What is it?
The LA Web Festival was started by Michael Ajakwe Jr. in 2010 as a means to bring those working in the industry together for a few days under one roof. The festival is a three day-long workshop, panel and screening event that culminates in a lengthy award ceremony on the final day. Tickets to the gathering will set you back $49 (for an all inclusive day pass) or $120 for access to the entire 4-day event. If you’d prefer to just attend the award ceremony, you’re looking at a more affordable $20 fee, and likewise, individual screenings, workshops and panels cost $10 each to attend.
The award ceremony itself – arguably the highlight of the event – is unusual in its focus. Eschewing the competitive spirit of other ceremonies such as the ISA’s Streamy’s or Shorty’s, the LA Webfest Awards are instead a celebration of the industry. This means that technically, there are no overall winners at the event, but in reality it feels more like there are no losers.
Entrants submit their series for judging (submission fees ranging from $50 to $90) and all series entered are judged anonymously by a clandestine panel of “industry and non-industry pros”. Interestingly enough, LA Webfest founder Michael Ajakwe Jr. is the only person who knows the identities of all the judges. It’s a decision made in order to “preserve the integrity of the awards process” that feels a little over the top. Beyond the secretive panel, Ajakwe Jr. himself has some input in the decision making – according to the LA Webfest official site, Ajakwe Jr. “weighs in on the judging, since he is the only one in the festival who has watched every episode of every show submitted, taking copious notes on each entry.”
Once the judging is over, shows are awarded merit style “Outstanding Achievement” awards in a wide variety of categories.
Since there is no nomination process, and no limit on the amount of awards a single entrant can win “a lot of people go home happy” – something of an understatement given the sheer number of awards doled out this year – over six hundred in fact.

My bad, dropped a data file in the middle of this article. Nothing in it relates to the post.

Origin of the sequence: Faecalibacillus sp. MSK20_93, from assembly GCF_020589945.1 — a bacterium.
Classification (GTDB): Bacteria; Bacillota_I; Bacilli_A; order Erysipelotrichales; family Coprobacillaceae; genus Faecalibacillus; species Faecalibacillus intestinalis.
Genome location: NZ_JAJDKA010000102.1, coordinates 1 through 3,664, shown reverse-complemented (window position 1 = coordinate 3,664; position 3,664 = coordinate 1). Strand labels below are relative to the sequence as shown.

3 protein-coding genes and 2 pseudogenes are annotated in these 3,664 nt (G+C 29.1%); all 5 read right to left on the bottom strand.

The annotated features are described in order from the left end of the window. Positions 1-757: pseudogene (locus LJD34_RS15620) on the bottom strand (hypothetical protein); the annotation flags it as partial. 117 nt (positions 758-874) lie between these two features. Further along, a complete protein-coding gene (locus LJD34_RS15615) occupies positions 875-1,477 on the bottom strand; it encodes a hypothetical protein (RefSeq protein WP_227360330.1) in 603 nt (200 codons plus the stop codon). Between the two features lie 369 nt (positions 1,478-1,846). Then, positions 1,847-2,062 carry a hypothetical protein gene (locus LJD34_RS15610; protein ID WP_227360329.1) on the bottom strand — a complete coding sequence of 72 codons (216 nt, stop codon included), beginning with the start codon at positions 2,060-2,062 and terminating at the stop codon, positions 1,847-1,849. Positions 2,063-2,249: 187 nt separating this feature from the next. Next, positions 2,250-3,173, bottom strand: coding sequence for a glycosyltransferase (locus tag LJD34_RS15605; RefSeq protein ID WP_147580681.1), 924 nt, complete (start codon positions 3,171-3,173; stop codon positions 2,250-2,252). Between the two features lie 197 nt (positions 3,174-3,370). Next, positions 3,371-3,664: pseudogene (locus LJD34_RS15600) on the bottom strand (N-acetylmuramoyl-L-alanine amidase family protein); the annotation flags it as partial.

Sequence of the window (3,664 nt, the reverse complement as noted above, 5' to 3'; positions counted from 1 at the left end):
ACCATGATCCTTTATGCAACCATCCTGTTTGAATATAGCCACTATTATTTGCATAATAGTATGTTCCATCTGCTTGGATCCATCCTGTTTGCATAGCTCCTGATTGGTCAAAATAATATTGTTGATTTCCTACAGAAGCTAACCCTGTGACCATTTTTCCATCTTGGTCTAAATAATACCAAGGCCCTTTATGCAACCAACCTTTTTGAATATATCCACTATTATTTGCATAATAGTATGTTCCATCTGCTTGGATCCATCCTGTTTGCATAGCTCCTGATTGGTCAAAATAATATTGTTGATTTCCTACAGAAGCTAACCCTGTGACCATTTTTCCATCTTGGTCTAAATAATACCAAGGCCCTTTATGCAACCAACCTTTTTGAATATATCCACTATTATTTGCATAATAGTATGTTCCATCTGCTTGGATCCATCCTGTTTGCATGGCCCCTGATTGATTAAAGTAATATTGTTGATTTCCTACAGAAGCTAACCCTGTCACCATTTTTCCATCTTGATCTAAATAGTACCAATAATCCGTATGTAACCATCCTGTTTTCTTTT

The Extra Special, Super Duper Awards
Once the regular awards are handed out, the closest thing to a handful of winners are then selected, in the final “Grand Jury Prize” announcements. Each year, between 6-12 producers are awarded the “LAWEBFEST-MARSEILLE WEBFEST” prize, which nets them a free trip to France where they’ll take part in the Marseille Webfest. An incredible prize no doubt, but one that feels like something of a golden carrot – dangling just enough out of reach to justify the events hefty submission and entrance fees.
What to Make of it All?
If you’re a budding web series producer local to LA then attendance is pretty much a no-brainer. You’ll meet plenty of likeminded people throughout the day (and at the award ceremony and afterparty, which if you’re feeling thrifty you can get into for $40). If on the other hand, you think your show has what it takes to win you that free ticket to Marseille and you’re dead set on throwing your hat into the ring, then be sure to submit your series early to get the most discount, and consider tracking down and blackmailing the panel of mysterious and shadowy judges to up your winning chances.
Finally, if you’re outside LA or on a tighter budget, I’d consider visiting for a day and making the most of the panels, workshops and screenings that run from 10AM to midnight – it’ll be a long day, so don’t forget to bring a lunch. Or not. I’m not your dietician (but for only $300 a year I could be)
As a networking opportunity the LA Webfest might be worth your time and money, especially if you’re smart about how and where you spend it. As an awards ceremony, it’s a positive, if slightly empty celebration of all things web series.